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A Parliamentary Government, Judges that Make Law and a Delegation of Powers: The Separation of Powers?

Published on 4 July 2020 at 10:25

Bunreacht na hÉireann is the basic and primary source of law in the Republic of Ireland. In article 6 of the Constitution, the democratic nature of the state is established by sourcing the power of the government, exercised by its three branches, to the Irish people. The article also confines these powers to only be exercised by, or on the authority of, the organs of the state recognized in the constitution. From this article, the doctrine of Separation of Power as we know it arises. Under this doctrine the branches of the state are asked to respect the roles of each other by not interfering with their responsibilities.

 

The legislature, represented by the Oireachtas, is the sole legislative body with law making powers in the state, by virtue of article 15.2 of the constitution. This was described by Basil Chubb, the first chair The Department of Political Science at Trinity College Dublin, as ‘the single greatest myth of the Irish Constitution’ as the government seizes control over this process by controlling the majority of the parliament. Article 15.2.1 allows it to delegate technical parts of law making to subordinate legislators, usually represented by cabinet ministers, that are originally elected as representatives of the people, under the Irish model of the Westminster Model of Government.

 

According to the website of the Irish Supreme Court, ‘notwithstanding the separation of powers’, the courts exercise a constitutional function, known as Judicial Review, in reviewing the constitutionality of laws passed or are to be passed by the Oireachtas. The delegation of the law-making power of the legislature to members of the executive is sought to be controlled under the boundaries of the doctrine by a system of Checks and Balances was developed to limit these interferences to their need.

 

Under a parliamentary model of government, and unlike the presidential model steering American politics, the Head of the State and their Ministers come from the parliament, creating a sense of ‘Executive Dominance’ over the parliament. It is the party that has the majority of the seats in the Oireachtas that controls the government. Given that no party in the State managed to secure the majority of seats since 1997, the norm in Irish Politics has been a coalition government where multiple parties cooperate in governing the state, commanding a majority of the Dail. The fact that this model of government almost always enjoys majority support allows the government to be in control of its watchdog. This would make it logical to expect all bills brought forward by the government to be approved when desired. Professor Michael Gallagher, Head of The Department of Political Science at Trinity College Dublin criticized this by providing that “Parliament is effectively the forum in which a government proposal is fully aired”.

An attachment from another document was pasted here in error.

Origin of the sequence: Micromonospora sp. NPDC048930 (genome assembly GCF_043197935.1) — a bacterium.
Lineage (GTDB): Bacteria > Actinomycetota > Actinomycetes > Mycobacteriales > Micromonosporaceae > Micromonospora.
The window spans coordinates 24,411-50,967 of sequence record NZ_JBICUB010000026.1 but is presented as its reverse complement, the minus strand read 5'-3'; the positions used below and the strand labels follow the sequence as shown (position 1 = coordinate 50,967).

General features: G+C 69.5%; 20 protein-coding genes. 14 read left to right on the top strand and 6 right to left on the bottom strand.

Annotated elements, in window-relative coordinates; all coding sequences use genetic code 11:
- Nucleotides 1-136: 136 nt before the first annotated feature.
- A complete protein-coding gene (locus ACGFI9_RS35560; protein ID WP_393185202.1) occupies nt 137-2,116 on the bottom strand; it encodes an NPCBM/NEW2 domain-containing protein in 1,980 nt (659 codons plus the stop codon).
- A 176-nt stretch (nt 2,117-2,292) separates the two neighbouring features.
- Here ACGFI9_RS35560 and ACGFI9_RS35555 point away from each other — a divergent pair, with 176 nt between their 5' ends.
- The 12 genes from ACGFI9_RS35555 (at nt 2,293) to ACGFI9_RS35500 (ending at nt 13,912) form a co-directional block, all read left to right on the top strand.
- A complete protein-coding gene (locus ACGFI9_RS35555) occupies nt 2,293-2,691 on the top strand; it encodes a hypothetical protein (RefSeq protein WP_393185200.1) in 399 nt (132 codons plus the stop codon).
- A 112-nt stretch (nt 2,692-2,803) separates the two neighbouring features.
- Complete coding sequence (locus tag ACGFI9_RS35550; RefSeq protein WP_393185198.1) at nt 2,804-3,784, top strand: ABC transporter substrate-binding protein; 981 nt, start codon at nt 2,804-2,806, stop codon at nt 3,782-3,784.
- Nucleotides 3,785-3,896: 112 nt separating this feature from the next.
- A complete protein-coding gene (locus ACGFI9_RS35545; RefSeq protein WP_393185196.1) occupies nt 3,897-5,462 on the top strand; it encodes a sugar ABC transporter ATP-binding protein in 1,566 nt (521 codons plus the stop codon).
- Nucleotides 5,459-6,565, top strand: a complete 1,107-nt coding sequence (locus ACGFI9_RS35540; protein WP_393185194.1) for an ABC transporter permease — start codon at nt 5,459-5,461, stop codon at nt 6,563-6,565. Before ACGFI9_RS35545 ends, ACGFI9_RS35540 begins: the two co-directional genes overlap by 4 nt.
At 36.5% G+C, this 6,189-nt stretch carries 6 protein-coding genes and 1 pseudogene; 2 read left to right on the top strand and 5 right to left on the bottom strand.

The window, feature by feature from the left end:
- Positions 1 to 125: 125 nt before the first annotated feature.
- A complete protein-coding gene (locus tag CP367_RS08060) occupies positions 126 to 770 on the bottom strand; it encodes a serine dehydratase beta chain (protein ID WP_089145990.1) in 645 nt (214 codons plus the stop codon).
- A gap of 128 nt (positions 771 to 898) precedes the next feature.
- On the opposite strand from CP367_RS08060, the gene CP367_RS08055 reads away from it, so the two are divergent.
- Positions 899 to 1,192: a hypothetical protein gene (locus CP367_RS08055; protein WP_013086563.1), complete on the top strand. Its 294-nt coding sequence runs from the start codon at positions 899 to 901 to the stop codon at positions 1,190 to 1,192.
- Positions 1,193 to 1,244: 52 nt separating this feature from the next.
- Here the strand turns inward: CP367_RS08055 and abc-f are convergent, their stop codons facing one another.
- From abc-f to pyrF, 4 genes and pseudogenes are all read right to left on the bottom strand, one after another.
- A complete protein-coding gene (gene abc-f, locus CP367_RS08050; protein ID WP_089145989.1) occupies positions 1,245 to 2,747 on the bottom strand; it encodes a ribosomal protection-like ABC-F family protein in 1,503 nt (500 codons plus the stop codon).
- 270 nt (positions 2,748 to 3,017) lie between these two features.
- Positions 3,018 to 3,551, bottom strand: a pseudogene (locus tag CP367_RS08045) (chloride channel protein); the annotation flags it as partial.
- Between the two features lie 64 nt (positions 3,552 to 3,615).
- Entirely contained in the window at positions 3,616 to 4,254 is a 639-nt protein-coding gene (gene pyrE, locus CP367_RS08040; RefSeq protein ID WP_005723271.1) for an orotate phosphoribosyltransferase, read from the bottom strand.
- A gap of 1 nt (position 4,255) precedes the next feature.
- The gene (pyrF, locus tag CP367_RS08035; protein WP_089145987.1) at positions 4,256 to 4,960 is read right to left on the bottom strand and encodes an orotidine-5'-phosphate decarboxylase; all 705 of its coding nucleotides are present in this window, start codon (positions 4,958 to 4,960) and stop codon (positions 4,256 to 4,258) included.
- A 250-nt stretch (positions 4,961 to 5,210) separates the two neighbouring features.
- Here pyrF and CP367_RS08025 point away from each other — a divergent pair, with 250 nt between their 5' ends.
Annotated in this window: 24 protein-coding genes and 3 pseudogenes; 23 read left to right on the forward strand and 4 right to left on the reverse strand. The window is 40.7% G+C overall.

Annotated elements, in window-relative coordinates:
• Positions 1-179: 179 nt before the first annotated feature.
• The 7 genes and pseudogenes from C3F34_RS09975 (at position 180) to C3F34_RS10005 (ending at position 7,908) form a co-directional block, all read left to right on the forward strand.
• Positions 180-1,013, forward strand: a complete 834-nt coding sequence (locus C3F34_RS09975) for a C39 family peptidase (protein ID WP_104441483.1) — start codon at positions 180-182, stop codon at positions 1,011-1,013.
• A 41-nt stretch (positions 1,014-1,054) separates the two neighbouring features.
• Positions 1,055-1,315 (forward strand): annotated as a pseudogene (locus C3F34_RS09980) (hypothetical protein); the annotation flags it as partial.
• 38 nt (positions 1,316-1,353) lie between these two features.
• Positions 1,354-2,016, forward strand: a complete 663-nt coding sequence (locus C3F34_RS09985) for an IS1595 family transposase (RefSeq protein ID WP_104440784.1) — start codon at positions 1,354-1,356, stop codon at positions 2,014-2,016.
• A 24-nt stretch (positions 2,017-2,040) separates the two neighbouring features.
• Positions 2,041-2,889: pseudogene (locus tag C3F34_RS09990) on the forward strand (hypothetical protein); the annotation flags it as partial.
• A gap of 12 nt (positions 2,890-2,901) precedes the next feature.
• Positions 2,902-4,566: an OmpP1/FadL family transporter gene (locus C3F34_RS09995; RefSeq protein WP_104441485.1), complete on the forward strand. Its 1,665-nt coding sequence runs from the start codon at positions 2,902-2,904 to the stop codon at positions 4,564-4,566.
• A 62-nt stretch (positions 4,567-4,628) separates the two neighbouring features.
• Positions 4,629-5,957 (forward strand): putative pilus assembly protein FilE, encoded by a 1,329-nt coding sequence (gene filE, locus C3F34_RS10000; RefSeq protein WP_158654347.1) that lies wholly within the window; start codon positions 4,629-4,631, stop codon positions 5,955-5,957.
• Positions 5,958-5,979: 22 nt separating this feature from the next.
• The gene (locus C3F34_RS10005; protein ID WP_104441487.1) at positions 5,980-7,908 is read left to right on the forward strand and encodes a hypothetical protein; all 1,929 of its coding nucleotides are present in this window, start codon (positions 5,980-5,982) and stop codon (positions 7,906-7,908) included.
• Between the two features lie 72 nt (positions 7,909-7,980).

The prominent exception of this dominance, where the Daíl played a decisive role in the formation of government, is Taoiseach Leo Varadkar’s government, and Enda Kenny’s before it. Both operating as minority governments. This is the result of no coalition bloc agreeing on a government formation, the second option where no party manages to seize the majority of the seats. This is not an obstacle big enough to stop executive dominance in a parliament where the government enjoys control of procedural devices that allows it to block opposition bills. The ‘Money Message Approval’ from government is a requirement for enacting a bill that, directly or indirectly, affects taxes and spending. This tool helped block 50 opposition bills including the Occupied Territories Bill and a bill that aimed to legislate Cannabis for medicinal uses that had ‘indirect spending implications.

 

Although this minority government consisted of Fianna Gael and Independent TD’s, with Fianna Fáil on opposition, the government was reliant on a ‘Confidence and Supply’ agreement with them which, in votes of government confidence or funds, they are confined to a vote of in favour of the government or abstaining. This was arguably a measure that worked against a system of executive dominance.